Background: I am trying to design a scientific trial (computer science dissertation) in which participants will answer 8 questions. There are in fact only 4 questions but each is asked in two different ways, so there are 4 unique correct answers, let's call them a, b, c and d. So the set of correct answers will be {a, a, b, b, c, c, d, d}.

The 8 trial questions must appear in a random order however no question with the same correct answer must appear immediately after the other. So e.g. asking a question with answer a means the next question must not also have answer a.

I would like to produce a list of the permutations of {a, a, b, b, c, c, d, d} that do not repeat in this way. I am trying to write an algorithm for this but I'm having a little trouble with the mathematics. Any help would be greatly appreciated.

Could anyone give me some hints on how to either produce this list or how to reduce the list of 2520 permutations of {a, a, b, b, c, c, d, d} to only contain permutations with my condition?


  • $\begingroup$ P.s. if anyone can suggest software or e.g. a method to do this in Mathematica that would be fine too! $\endgroup$ – Danny King Jan 12 '12 at 0:51
  • $\begingroup$ UPDATE: I believe I found a tool that does it at users.telenet.be/vdmoortel/dirk/Maths/permutations.html however I do not trust the output. It produces 864 permutations. Can anyone help me prove this is the number of permutations I was looking for? $\endgroup$ – Danny King Jan 12 '12 at 1:03
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    $\begingroup$ This page answers your question: ken.duisenberg.com/potw/archive/arch04/040714sol.html though a more general solution would be nice $\endgroup$ – nolion Jan 12 '12 at 1:13
  • $\begingroup$ Wonderful! Thanks for that find! $\endgroup$ – Danny King Jan 12 '12 at 1:29

I know your question as a married couple seating problem: $n$ couples go to the cinema and for some reason spouses do not want to sit next to each other.

The number can be calculated by inclusion-exclusion: you calculate the total number of ways the eight answers can be arranged $8!/2^4$, subtract the number where one pair is stuck together $4\times 7!/2^3$, add the number where two pairs are stuck together ${4 \choose 2}\times 6!/2^2$, subtract ${4 \choose 3}\times 5!/2^1$ and add ${4 \choose 4}\times 4!/2^0$. This gives a result of 864.

So in general you have $$\sum_{i=0}^n (-1)^i {n \choose i} (2n-i)! / 2^{n-i}$$ and in fact the $n=0$ and $n=1$ terms cancel out.

Although there may only be 2520 permutations of your four pairs of answers, there are in fact 40320 permutations of the questions in total ($2^4$ times as many). Similarly there are $2^4$ times as many acceptable permutations of the questions where no identical answers are together, i.e. 13824 and the general term becomes $$\sum_{i=0 }^n (-2)^i {n \choose i} (2n-i)! $$

OEIS A114938 and A007060 give more terms if you need them. It looks as if for a large number of pairs, about 36.7% of permutations meet the required condition, so an easy way to generate one in particular rather than all at once might be to take a random permutation but if it fails choose another until you have one which meets the condition.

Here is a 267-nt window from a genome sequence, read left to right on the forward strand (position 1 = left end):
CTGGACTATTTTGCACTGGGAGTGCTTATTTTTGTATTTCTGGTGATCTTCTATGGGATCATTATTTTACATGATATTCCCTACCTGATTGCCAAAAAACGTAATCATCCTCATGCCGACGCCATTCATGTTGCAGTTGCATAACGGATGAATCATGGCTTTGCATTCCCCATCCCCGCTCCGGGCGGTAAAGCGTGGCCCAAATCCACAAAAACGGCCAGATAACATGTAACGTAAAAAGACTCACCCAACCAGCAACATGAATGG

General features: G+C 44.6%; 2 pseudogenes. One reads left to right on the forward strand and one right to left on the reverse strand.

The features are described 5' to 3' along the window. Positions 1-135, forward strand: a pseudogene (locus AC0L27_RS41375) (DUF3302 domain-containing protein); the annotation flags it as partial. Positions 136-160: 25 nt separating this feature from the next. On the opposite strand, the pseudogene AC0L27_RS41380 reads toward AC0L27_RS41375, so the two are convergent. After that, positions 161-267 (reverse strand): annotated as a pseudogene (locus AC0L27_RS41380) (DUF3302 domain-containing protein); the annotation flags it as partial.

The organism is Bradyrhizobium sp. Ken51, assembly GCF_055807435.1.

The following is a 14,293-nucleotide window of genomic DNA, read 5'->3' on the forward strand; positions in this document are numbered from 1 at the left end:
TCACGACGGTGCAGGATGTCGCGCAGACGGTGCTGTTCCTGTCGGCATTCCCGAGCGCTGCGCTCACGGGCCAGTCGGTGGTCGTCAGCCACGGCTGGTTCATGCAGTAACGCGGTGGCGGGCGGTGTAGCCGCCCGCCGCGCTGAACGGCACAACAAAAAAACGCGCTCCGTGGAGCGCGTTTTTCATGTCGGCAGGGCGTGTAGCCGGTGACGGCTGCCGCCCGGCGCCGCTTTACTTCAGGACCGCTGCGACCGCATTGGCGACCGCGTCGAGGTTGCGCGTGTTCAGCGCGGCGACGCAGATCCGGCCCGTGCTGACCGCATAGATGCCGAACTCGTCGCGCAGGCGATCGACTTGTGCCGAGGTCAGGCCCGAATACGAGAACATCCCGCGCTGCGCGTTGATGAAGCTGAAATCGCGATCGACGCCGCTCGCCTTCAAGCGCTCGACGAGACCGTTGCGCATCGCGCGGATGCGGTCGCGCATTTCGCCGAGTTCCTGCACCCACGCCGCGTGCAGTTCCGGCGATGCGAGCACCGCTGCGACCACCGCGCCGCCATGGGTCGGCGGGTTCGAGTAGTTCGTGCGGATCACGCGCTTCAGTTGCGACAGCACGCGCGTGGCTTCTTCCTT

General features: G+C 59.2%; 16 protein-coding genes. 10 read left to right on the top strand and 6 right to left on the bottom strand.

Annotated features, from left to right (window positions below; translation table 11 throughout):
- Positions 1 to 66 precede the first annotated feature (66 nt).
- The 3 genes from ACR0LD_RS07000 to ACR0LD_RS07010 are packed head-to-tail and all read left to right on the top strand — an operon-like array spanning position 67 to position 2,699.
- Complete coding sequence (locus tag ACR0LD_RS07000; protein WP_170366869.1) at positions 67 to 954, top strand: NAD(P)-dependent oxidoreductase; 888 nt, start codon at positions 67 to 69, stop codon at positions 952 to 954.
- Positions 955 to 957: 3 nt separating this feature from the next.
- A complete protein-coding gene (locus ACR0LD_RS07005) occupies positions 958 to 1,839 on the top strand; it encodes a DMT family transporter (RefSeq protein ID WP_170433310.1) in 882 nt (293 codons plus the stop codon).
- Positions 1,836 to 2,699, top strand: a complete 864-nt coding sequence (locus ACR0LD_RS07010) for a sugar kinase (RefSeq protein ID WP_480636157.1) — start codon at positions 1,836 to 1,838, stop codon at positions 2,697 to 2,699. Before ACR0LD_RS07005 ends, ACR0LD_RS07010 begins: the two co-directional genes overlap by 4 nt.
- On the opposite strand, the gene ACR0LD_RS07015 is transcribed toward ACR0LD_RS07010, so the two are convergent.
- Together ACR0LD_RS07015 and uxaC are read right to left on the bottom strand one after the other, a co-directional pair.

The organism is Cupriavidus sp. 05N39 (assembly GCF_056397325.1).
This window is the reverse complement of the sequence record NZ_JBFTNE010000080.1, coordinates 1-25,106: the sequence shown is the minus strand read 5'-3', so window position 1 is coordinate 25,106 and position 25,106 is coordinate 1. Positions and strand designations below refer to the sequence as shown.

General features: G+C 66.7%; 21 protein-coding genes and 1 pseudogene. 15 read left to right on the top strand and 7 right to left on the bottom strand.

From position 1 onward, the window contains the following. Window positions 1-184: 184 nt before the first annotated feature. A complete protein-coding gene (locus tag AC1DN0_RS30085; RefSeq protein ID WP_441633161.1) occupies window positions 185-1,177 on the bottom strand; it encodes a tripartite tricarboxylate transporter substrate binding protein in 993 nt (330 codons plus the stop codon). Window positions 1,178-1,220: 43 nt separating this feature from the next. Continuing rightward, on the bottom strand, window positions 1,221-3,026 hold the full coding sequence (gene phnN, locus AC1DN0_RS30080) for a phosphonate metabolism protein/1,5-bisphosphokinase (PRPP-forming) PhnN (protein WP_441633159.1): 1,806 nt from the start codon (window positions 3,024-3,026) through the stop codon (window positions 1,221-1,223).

• $\begingroup$ I just wanted to thank you for your very clear description. You have helped me tremendously to understand the theory enough to feel confident that my trial design is correct. $\endgroup$ – Danny King Jan 22 '12 at 15:23
  • $\begingroup$ Harry. may I ask how you calculated that about 36.7% of permutations meet my required condition of non-consecutive permutations? $\endgroup$ – Danny King Apr 20 '12 at 2:50
  • $\begingroup$ Henry, not Harry. I took the second expression for large $n$ and divided it by $(2n)!$ [I could have taken the first and divided it by $(2n)!/2^n$] and then looked at what value it tended towards. For example, using the R code sum((-2)^(0:n) * choose(n,0:n) * factorial(2*n - (0:n)) ) / factorial(2*n) for $n=4$ I get 0.3428571 but for $n=64$ I get 0.366434 $\endgroup$ – Henry Apr 22 '12 at 9:59
  • $\begingroup$ By the way - 36.7% is approximately $\frac{1}{e}$, and I'm sure there's a reason why! $\endgroup$ – Vincent Tjeng Jan 17 '15 at 17:14
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    $\begingroup$ @Vincent Tjeng: see math.stackexchange.com/questions/465318/… for yet another question which converges to $\exp(-1)$. It is a common limit for such questions $\endgroup$ – Henry Jan 17 '15 at 19:53

In case you do still need code in Mathematica to solve your problem - this should give you exactly what you need.

Characters /@ (Select[#, StringFreeQ[#, RegularExpression["aa|bb|cc|dd"]] &] &@ Map[StringJoin, #, 1] &@Permutations[Characters["aabbccdd"]])

  • $\begingroup$ do comment if you'd like me to explain the code! $\endgroup$ – Vincent Tjeng Mar 24 '13 at 9:43

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